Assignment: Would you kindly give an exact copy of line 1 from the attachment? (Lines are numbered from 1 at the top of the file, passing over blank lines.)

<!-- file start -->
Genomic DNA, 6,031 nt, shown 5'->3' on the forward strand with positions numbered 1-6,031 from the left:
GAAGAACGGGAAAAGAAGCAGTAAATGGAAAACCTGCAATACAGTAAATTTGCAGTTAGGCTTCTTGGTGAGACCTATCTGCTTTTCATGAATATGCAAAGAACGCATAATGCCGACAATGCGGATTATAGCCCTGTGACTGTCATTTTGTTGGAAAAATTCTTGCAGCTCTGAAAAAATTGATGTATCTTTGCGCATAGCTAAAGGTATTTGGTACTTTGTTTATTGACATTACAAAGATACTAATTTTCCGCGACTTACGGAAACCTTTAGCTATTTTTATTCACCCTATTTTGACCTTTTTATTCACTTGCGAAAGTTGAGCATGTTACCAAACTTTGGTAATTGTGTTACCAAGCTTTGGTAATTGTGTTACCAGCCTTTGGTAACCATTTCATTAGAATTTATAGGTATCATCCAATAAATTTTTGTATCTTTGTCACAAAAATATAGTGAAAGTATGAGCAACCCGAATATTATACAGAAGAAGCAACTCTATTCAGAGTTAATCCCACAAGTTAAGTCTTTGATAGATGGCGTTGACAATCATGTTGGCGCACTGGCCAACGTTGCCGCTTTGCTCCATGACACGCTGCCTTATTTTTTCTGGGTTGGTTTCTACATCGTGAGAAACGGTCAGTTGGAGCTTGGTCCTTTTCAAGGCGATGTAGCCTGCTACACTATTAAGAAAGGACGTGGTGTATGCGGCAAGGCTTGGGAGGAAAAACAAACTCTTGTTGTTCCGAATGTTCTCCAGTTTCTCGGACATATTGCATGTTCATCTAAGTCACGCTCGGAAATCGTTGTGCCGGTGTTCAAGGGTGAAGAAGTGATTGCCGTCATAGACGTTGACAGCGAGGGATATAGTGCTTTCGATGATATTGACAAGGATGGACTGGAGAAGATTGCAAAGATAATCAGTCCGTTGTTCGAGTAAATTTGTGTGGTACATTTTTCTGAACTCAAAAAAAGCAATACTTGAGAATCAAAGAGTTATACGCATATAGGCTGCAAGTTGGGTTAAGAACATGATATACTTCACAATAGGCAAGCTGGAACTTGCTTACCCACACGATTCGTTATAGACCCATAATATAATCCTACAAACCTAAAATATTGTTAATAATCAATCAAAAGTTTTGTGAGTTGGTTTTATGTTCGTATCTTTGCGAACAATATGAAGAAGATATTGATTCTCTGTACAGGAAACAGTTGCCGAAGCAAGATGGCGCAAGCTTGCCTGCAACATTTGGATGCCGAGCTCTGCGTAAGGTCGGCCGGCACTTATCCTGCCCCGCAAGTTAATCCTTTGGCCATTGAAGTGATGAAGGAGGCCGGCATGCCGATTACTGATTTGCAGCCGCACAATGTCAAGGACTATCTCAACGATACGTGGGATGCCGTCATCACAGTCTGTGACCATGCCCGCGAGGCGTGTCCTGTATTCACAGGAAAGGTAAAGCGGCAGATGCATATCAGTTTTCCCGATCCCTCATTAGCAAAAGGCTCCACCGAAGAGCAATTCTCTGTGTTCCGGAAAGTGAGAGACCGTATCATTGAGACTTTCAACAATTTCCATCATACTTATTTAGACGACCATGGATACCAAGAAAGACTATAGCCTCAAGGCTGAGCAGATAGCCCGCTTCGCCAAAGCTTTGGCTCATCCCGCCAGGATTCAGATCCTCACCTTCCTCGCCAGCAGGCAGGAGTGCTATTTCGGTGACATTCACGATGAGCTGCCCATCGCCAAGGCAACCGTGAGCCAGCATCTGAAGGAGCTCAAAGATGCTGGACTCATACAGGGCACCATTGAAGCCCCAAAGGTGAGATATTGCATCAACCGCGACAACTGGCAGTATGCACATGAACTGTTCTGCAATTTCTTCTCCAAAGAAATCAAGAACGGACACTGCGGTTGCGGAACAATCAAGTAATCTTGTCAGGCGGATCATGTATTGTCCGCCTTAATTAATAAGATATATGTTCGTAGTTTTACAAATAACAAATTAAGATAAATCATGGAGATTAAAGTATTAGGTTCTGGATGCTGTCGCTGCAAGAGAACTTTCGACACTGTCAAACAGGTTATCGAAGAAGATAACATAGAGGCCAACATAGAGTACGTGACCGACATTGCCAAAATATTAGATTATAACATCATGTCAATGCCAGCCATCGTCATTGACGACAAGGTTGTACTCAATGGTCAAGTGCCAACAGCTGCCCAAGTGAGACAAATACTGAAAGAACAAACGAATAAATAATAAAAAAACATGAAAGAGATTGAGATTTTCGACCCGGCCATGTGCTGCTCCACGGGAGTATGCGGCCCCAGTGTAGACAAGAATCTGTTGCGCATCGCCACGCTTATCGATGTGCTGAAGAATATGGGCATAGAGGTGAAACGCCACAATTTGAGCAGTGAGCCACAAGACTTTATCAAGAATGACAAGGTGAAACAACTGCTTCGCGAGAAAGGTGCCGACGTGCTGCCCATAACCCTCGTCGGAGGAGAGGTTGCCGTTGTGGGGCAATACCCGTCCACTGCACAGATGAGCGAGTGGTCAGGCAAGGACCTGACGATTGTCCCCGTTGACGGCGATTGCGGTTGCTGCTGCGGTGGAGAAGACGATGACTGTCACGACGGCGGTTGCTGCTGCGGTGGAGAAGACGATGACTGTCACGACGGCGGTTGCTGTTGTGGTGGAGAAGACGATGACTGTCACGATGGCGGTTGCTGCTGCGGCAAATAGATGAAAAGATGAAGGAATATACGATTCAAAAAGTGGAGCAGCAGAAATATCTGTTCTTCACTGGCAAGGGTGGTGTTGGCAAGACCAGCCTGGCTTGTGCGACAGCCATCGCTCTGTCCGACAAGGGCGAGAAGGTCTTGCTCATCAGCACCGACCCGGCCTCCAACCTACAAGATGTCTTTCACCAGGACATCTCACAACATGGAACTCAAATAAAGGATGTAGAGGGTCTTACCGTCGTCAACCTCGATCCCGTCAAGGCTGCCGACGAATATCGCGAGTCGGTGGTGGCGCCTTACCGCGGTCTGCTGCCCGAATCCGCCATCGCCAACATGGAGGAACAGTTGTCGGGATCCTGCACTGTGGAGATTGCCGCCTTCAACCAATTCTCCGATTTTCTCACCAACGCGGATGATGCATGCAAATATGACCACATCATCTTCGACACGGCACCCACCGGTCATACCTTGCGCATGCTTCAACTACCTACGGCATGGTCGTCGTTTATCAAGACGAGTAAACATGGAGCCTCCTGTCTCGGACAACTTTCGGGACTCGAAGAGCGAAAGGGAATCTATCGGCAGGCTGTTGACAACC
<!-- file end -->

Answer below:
Genomic DNA, 6,031 nt, shown 5'->3' on the forward strand with positions numbered 1-6,031 from the left: